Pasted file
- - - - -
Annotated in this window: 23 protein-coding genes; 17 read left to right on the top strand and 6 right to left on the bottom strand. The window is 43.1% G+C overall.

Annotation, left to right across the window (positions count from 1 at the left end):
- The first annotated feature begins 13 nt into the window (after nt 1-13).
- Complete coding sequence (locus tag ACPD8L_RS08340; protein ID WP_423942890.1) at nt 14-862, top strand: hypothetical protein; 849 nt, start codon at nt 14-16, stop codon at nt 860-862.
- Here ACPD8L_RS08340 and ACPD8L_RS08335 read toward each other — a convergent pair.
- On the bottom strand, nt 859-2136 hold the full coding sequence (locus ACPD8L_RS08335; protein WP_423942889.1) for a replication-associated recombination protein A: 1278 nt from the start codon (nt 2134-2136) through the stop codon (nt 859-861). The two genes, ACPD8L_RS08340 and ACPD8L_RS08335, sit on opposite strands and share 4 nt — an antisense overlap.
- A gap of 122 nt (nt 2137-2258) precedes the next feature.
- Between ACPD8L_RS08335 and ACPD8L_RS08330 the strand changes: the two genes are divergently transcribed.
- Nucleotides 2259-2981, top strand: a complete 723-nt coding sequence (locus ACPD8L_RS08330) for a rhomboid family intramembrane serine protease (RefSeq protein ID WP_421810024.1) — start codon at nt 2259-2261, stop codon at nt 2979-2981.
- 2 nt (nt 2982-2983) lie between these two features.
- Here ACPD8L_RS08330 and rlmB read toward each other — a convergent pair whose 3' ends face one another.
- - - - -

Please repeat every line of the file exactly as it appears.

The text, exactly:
Annotated in this window: 23 protein-coding genes; 17 read left to right on the top strand and 6 right to left on the bottom strand. The window is 43.1% G+C overall.

Annotation, left to right across the window (positions count from 1 at the left end):
- The first annotated feature begins 13 nt into the window (after nt 1-13).
- Complete coding sequence (locus tag ACPD8L_RS08340; protein ID WP_423942890.1) at nt 14-862, top strand: hypothetical protein; 849 nt, start codon at nt 14-16, stop codon at nt 860-862.
- Here ACPD8L_RS08340 and ACPD8L_RS08335 read toward each other — a convergent pair.
- On the bottom strand, nt 859-2136 hold the full coding sequence (locus ACPD8L_RS08335; protein WP_423942889.1) for a replication-associated recombination protein A: 1278 nt from the start codon (nt 2134-2136) through the stop codon (nt 859-861). The two genes, ACPD8L_RS08340 and ACPD8L_RS08335, sit on opposite strands and share 4 nt — an antisense overlap.
- A gap of 122 nt (nt 2137-2258) precedes the next feature.
- Between ACPD8L_RS08335 and ACPD8L_RS08330 the strand changes: the two genes are divergently transcribed.
- Nucleotides 2259-2981, top strand: a complete 723-nt coding sequence (locus ACPD8L_RS08330) for a rhomboid family intramembrane serine protease (RefSeq protein ID WP_421810024.1) — start codon at nt 2259-2261, stop codon at nt 2979-2981.
- 2 nt (nt 2982-2983) lie between these two features.
- Here ACPD8L_RS08330 and rlmB read toward each other — a convergent pair whose 3' ends face one another.